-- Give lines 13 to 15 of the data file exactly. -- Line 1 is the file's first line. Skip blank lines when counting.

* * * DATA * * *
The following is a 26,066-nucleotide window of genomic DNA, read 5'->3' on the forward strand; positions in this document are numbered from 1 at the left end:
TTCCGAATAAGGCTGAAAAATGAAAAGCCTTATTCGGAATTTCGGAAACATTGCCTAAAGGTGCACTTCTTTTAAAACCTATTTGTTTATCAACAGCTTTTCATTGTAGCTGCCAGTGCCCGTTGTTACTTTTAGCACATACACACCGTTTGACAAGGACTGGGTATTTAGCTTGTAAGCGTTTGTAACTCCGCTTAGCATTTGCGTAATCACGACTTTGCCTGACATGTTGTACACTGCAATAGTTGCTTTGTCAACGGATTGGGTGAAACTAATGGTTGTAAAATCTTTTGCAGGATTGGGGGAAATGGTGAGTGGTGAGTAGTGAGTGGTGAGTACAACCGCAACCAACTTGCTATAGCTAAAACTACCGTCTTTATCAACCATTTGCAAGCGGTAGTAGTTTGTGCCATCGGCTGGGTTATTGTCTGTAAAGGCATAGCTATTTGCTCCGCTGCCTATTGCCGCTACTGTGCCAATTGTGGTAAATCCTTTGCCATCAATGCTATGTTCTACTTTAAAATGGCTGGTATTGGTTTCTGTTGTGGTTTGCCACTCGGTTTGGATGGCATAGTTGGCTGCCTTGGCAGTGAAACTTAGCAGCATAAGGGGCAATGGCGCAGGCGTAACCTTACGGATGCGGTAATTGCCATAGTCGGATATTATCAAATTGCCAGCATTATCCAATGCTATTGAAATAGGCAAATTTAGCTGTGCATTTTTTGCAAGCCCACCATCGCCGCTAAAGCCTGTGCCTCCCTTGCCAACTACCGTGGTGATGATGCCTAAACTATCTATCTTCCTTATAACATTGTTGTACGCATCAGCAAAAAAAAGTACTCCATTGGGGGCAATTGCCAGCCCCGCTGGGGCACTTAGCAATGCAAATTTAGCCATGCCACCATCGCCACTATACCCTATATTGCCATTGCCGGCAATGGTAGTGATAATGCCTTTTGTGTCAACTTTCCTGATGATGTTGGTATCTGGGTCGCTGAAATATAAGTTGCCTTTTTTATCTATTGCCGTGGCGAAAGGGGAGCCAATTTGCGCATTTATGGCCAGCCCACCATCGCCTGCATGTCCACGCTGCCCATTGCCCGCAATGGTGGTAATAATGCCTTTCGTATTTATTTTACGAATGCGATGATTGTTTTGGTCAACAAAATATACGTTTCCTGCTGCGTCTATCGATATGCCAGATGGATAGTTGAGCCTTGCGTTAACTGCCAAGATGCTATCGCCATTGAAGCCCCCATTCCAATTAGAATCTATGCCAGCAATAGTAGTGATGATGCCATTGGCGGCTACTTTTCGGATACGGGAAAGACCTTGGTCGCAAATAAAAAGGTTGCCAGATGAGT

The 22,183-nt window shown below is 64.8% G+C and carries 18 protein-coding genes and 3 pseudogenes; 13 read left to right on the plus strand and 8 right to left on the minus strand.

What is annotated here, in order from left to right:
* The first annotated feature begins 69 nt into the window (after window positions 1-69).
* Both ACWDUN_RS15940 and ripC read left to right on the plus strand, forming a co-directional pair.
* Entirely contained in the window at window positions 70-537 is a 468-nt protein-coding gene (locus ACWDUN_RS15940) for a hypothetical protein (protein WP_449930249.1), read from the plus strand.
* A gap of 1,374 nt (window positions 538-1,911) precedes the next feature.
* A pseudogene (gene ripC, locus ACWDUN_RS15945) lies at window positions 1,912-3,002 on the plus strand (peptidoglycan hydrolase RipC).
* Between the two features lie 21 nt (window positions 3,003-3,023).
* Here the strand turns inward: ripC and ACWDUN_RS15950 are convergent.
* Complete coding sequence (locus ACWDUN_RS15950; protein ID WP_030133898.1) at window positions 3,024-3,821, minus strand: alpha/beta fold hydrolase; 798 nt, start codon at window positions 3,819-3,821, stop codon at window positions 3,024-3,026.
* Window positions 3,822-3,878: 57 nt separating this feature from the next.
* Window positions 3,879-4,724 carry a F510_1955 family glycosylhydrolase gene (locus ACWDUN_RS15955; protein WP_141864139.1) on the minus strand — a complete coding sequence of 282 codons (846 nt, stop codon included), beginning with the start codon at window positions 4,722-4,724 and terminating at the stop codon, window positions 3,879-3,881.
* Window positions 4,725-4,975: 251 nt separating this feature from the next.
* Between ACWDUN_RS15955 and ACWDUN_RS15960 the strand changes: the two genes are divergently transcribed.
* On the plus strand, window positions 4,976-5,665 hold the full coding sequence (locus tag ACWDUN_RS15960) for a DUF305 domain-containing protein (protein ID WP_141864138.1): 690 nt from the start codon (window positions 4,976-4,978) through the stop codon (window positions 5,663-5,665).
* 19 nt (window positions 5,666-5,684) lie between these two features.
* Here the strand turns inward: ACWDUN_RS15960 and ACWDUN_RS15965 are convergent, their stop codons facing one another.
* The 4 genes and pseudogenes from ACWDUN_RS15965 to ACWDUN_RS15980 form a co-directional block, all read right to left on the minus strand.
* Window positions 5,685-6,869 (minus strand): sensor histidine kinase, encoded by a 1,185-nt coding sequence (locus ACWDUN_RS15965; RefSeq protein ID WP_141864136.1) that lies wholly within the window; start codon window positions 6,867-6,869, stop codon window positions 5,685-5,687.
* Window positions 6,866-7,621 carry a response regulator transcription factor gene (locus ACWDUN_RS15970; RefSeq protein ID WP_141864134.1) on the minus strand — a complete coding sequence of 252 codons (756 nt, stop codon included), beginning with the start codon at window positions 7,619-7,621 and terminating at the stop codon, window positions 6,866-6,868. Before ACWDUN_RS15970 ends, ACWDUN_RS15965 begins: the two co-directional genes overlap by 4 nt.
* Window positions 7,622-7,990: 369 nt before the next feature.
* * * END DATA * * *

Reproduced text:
* Window positions 3,822-3,878: 57 nt separating this feature from the next.
* Window positions 3,879-4,724 carry a F510_1955 family glycosylhydrolase gene (locus ACWDUN_RS15955; protein WP_141864139.1) on the minus strand — a complete coding sequence of 282 codons (846 nt, stop codon included), beginning with the start codon at window positions 4,722-4,724 and terminating at the stop codon, window positions 3,879-3,881.
* Window positions 4,725-4,975: 251 nt separating this feature from the next.